Raised upstate, Milo (not his real name) is a 45-year-old boutique equities trader who believes the onus is on the individual to protect himself and his family. “What became clear to me is that being prepared for the unexpected is the best position you can be in,” said Milo, who received his first firearm when he was 13.
After witnessing the riots in Los Angeles in the 1990s and the blackout of 2003 in New York, Milo realized that even non-apocalyptic scenarios could turn a city upside down. “You saw it happen with Sandy downtown. The police weren’t able to get to people. People had to leave their doors unlocked so their neighbors could get in, and there would be ransacking of apartments in groups of five, six, seven,” he said. “Hell, I’d be pretty scared if I was down there.”
Of course, he would never be down there. Like Drescher, Milo is ready for the worst—with his go bag, which is fully stocked. “Water, water purification tablets, a pretty extensive first-aid kit, a lighter, lighter fluid, matches and a flint stone, just in case,” he said. “Condoms, a flashlight, a lantern, extra batteries, emergency blankets, a change of clothes, MREs [Meals Ready to Eat], $5,000 cash, mostly kept in 10s or 20s, a combat knife, a Taser and fishing equipment. He also has a footlocker at his uncle’s place in the Hamptons (which is also where Drescher intends to go in an emergency), filled with more money, supplies and guns.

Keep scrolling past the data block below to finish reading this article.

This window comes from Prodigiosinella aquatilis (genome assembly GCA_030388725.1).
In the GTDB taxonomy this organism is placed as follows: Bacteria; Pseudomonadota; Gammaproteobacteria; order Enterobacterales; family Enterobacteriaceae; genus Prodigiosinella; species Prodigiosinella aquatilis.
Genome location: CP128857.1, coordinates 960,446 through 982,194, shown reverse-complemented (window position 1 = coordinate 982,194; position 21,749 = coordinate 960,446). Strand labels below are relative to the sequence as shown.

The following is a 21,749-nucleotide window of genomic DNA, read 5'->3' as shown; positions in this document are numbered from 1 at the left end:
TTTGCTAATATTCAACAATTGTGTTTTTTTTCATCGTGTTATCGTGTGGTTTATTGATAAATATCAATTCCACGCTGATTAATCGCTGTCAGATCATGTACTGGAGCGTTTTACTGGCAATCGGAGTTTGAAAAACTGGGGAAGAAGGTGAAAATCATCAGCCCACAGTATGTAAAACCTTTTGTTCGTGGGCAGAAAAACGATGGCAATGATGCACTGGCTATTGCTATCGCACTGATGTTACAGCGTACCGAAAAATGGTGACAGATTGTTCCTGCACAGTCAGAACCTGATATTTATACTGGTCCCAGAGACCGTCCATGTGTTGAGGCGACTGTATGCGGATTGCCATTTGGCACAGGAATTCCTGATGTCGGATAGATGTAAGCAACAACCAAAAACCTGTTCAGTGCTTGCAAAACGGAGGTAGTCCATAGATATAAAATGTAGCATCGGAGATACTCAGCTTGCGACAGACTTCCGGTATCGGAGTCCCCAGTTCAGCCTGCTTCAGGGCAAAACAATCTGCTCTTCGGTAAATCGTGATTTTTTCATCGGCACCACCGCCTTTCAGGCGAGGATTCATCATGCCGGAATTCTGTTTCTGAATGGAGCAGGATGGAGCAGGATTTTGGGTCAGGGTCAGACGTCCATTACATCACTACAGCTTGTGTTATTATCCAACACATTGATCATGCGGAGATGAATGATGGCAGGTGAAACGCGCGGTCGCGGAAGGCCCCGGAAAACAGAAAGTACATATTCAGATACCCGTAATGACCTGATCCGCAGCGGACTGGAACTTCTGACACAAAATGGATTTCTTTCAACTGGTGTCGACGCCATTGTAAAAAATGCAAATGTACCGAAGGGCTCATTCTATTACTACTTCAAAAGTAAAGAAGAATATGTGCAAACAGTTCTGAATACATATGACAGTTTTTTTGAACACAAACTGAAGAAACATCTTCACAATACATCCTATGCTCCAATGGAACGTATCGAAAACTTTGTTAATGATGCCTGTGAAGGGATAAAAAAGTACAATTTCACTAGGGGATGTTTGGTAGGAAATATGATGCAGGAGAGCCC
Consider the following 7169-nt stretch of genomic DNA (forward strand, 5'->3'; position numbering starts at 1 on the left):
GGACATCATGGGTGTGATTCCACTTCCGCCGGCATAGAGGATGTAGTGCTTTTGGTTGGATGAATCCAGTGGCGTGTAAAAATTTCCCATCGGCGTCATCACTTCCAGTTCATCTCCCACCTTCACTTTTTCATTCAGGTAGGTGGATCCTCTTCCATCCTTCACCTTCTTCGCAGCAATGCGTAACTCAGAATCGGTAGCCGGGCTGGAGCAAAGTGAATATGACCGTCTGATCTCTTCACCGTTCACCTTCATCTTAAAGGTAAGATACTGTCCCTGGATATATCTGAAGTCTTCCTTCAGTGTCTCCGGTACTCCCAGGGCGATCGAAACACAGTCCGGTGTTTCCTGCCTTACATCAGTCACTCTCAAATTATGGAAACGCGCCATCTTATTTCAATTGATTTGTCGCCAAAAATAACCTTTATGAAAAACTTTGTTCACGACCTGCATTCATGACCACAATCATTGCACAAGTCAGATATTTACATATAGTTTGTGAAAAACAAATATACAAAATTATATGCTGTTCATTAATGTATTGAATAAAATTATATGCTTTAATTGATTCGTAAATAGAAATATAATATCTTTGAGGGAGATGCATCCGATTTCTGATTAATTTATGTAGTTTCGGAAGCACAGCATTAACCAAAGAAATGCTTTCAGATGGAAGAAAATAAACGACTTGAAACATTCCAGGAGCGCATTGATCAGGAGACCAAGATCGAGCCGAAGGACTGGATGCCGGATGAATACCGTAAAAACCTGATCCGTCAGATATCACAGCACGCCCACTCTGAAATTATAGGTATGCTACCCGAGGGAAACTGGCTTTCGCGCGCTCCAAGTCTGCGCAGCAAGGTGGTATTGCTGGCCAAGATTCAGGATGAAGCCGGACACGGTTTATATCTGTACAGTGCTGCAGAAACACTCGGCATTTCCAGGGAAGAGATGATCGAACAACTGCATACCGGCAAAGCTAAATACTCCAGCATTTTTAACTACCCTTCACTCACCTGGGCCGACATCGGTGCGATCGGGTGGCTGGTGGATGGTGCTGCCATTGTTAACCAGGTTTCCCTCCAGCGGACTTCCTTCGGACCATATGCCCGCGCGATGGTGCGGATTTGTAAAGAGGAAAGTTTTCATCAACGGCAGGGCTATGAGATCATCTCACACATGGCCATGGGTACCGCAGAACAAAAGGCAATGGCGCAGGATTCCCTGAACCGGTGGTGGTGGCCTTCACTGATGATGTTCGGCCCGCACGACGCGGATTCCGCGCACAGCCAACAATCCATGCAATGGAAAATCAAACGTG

As for transportation, Milo says he has a plan to buy his way off the island if the bridges and tunnels are blocked. “There’d be somebody [down by the docks] that I knew to take us away from the city.”
He has even had the family perform dry runs of his escape plans and pays extra to keep his car on the ground floor of his garage. “The most important thing is to stay together as a family, that we aren’t just running around panicking.”
Bunkers for every lifestyle
The question for others—assuming they make it out of the city—is: Where do you go next? Or as the sales pitch from Robert Vicino begins, “How do you prepare for the end of the world when you’re literally living at ground zero?”
Vicino is the founder of the Vivos Group, a network of luxury bunkers across the U.S. (Europe is pending) where, for $50,000, you can buy yourself co-ownership in what the former real estate salesman is calling “life assurance.” “We have 25,000 members around the world,” Vicino said, adding that the majority of his clients—whom he refers to as “middle class”—reside in densely populated cities.
“We understand that not everyone is very rich, or else they’d have their own bunker,” Vicino said. “Vivos is designed for the middle class—people who make six but maybe not seven figures. Mainly we see people who are highly intelligent and well-educated: doctors, lawyers and Wall Street types, sure.”